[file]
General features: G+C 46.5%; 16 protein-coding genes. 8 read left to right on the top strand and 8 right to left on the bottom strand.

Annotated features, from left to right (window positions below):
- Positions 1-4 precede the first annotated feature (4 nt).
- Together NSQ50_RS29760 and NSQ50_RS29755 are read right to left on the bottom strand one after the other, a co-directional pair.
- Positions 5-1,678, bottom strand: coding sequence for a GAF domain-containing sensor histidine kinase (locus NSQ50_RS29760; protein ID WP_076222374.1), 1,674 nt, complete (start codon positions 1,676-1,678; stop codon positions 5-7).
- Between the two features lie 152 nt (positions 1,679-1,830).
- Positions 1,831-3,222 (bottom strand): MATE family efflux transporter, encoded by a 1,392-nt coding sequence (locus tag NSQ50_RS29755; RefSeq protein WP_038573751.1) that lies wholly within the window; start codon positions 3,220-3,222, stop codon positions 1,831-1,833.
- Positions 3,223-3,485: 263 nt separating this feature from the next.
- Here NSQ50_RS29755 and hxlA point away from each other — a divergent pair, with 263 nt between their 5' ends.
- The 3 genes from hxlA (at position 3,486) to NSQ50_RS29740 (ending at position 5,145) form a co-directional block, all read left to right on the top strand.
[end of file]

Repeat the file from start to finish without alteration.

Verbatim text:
General features: G+C 46.5%; 16 protein-coding genes. 8 read left to right on the top strand and 8 right to left on the bottom strand.

Annotated features, from left to right (window positions below):
- Positions 1-4 precede the first annotated feature (4 nt).
- Together NSQ50_RS29760 and NSQ50_RS29755 are read right to left on the bottom strand one after the other, a co-directional pair.
- Positions 5-1,678, bottom strand: coding sequence for a GAF domain-containing sensor histidine kinase (locus NSQ50_RS29760; protein ID WP_076222374.1), 1,674 nt, complete (start codon positions 1,676-1,678; stop codon positions 5-7).
- Between the two features lie 152 nt (positions 1,679-1,830).
- Positions 1,831-3,222 (bottom strand): MATE family efflux transporter, encoded by a 1,392-nt coding sequence (locus tag NSQ50_RS29755; RefSeq protein WP_038573751.1) that lies wholly within the window; start codon positions 3,220-3,222, stop codon positions 1,831-1,833.
- Positions 3,223-3,485: 263 nt separating this feature from the next.
- Here NSQ50_RS29755 and hxlA point away from each other — a divergent pair, with 263 nt between their 5' ends.
- The 3 genes from hxlA (at position 3,486) to NSQ50_RS29740 (ending at position 5,145) form a co-directional block, all read left to right on the top strand.